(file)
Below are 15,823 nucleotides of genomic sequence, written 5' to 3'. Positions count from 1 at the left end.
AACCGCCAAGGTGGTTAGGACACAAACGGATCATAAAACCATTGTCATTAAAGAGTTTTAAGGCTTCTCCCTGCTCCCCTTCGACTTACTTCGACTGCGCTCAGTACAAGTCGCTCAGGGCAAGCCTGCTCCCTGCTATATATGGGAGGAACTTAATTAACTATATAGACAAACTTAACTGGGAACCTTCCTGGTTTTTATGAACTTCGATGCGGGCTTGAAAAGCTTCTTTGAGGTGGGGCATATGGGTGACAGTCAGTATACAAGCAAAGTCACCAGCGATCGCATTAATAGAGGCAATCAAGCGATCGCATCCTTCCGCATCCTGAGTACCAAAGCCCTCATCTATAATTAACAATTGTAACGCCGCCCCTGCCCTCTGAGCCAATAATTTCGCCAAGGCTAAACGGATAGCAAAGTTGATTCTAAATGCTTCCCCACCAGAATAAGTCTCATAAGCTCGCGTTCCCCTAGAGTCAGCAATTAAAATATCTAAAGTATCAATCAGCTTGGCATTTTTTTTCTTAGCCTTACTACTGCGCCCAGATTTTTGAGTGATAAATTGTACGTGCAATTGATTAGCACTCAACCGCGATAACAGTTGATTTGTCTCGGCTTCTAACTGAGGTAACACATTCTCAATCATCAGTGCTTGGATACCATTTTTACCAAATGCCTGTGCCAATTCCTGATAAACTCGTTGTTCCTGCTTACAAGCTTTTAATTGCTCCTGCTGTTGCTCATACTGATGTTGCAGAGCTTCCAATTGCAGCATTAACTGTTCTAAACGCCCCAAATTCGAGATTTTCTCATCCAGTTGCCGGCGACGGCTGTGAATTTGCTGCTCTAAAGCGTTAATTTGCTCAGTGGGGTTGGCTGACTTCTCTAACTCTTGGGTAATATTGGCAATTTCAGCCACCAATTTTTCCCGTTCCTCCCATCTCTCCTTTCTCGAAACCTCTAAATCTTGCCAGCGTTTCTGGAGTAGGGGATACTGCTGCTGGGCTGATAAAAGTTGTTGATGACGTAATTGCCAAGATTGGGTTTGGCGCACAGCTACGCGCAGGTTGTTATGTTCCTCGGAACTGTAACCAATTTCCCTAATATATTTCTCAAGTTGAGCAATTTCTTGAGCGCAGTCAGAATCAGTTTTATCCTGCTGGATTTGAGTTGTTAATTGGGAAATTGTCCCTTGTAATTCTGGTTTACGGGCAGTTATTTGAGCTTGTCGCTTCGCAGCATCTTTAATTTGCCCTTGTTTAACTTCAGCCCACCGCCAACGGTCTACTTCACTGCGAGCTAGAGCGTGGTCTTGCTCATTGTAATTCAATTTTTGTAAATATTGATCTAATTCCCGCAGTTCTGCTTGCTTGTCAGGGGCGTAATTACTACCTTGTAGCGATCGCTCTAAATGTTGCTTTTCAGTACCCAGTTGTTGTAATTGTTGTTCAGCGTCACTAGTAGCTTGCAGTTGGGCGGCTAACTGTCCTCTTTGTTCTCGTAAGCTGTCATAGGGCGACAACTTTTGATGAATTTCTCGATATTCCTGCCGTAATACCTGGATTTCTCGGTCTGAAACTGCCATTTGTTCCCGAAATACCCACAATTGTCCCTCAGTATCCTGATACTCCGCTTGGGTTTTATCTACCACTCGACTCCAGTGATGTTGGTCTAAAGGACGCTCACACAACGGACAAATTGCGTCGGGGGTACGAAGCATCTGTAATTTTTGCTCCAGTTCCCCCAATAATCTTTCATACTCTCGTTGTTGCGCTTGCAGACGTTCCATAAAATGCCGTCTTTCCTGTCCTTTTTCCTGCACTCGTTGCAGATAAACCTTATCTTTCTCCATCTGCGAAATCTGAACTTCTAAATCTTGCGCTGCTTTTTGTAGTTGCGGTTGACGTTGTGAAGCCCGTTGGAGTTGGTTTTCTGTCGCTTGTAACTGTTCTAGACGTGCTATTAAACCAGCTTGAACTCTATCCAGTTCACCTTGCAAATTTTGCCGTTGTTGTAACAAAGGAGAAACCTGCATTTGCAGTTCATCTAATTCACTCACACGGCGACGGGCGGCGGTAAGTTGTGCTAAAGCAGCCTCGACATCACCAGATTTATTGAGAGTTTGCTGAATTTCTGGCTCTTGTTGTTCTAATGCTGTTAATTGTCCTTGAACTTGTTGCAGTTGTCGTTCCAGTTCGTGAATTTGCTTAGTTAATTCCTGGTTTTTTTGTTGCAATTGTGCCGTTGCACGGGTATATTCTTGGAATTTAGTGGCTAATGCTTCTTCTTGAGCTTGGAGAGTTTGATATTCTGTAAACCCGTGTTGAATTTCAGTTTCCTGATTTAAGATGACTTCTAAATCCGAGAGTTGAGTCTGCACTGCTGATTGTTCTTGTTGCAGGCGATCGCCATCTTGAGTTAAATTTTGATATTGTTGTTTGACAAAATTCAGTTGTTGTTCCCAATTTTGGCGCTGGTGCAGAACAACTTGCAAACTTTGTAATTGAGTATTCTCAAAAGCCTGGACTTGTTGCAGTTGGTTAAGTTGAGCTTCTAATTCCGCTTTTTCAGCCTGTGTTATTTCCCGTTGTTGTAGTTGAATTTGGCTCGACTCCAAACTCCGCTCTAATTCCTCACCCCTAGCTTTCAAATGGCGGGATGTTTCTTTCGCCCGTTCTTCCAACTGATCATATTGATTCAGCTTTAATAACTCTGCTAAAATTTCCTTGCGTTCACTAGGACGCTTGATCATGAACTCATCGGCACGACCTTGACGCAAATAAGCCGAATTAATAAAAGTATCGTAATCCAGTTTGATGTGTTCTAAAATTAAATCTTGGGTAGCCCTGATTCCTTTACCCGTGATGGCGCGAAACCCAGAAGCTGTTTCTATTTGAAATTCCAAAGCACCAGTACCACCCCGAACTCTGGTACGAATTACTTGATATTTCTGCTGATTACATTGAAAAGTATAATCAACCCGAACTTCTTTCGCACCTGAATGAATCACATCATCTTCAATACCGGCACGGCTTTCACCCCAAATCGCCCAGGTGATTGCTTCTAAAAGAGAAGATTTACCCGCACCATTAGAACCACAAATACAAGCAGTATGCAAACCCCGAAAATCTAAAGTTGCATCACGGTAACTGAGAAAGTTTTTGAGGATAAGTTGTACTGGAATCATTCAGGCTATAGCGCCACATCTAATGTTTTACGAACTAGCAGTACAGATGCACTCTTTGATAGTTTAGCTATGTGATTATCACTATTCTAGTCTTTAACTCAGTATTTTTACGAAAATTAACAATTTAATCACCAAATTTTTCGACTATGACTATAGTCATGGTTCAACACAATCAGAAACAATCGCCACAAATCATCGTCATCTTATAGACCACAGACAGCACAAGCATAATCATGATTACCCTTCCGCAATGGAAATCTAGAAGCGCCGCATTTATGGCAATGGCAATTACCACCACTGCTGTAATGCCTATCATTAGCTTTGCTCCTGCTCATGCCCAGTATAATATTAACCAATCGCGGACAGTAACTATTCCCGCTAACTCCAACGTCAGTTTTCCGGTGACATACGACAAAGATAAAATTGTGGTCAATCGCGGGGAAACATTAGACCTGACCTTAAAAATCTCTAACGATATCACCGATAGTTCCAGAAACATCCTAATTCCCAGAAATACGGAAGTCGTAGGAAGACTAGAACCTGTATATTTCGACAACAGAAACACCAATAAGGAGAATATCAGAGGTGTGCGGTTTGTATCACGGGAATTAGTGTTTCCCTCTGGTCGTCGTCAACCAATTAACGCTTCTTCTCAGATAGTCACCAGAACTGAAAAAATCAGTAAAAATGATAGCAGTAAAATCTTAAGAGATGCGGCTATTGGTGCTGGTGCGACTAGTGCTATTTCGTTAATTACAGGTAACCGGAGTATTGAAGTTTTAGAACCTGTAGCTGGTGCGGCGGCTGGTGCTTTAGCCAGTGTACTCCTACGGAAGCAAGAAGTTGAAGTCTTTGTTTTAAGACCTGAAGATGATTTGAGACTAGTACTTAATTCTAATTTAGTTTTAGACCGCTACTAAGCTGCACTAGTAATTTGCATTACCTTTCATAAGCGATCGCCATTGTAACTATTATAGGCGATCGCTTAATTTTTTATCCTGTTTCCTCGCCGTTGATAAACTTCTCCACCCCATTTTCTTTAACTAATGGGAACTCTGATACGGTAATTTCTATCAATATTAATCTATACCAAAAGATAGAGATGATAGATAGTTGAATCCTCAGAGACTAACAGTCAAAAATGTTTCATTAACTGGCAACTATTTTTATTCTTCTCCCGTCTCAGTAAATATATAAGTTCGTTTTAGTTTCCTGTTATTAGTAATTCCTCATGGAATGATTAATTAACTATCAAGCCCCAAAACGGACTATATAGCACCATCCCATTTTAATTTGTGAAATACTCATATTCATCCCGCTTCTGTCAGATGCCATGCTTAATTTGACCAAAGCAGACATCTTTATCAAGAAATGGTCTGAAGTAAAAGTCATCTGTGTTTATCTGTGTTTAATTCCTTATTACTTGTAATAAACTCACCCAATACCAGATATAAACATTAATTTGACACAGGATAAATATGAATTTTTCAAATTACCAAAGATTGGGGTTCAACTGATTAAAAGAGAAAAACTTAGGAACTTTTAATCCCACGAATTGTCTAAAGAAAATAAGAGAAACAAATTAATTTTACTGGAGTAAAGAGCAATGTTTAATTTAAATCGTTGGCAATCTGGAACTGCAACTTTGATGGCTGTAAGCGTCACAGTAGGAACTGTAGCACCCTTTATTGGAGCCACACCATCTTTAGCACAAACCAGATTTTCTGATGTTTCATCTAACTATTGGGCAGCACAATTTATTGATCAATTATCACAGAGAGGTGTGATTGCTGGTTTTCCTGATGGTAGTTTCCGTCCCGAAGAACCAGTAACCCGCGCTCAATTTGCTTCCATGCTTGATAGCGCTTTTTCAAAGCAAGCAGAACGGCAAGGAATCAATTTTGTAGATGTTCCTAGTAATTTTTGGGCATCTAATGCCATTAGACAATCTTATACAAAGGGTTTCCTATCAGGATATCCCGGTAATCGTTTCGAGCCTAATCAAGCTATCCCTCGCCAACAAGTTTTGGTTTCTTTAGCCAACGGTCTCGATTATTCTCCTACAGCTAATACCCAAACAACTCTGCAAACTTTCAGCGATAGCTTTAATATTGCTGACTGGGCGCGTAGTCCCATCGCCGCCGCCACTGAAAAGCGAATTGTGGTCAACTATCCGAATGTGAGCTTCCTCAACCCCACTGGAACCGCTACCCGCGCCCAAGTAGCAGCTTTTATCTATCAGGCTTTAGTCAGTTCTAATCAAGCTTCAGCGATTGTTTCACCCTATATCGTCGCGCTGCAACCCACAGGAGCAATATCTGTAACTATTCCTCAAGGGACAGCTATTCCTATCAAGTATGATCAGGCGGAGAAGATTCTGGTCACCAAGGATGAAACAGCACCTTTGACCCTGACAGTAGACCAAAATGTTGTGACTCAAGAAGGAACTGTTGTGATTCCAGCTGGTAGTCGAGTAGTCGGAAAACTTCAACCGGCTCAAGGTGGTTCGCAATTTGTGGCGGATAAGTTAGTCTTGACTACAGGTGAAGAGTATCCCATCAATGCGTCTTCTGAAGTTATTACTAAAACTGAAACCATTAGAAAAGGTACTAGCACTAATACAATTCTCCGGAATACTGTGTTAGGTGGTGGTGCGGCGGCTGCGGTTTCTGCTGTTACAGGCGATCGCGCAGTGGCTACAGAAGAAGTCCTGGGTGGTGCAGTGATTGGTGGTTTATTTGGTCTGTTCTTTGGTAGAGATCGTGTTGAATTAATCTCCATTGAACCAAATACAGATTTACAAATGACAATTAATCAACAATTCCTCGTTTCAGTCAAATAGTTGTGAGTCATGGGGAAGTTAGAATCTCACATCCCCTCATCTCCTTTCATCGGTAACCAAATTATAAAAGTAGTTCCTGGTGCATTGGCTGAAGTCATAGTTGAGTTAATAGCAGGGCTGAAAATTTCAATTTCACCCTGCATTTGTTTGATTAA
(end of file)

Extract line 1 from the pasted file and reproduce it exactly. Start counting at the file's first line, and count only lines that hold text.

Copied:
Below are 15,823 nucleotides of genomic sequence, written 5' to 3'. Positions count from 1 at the left end.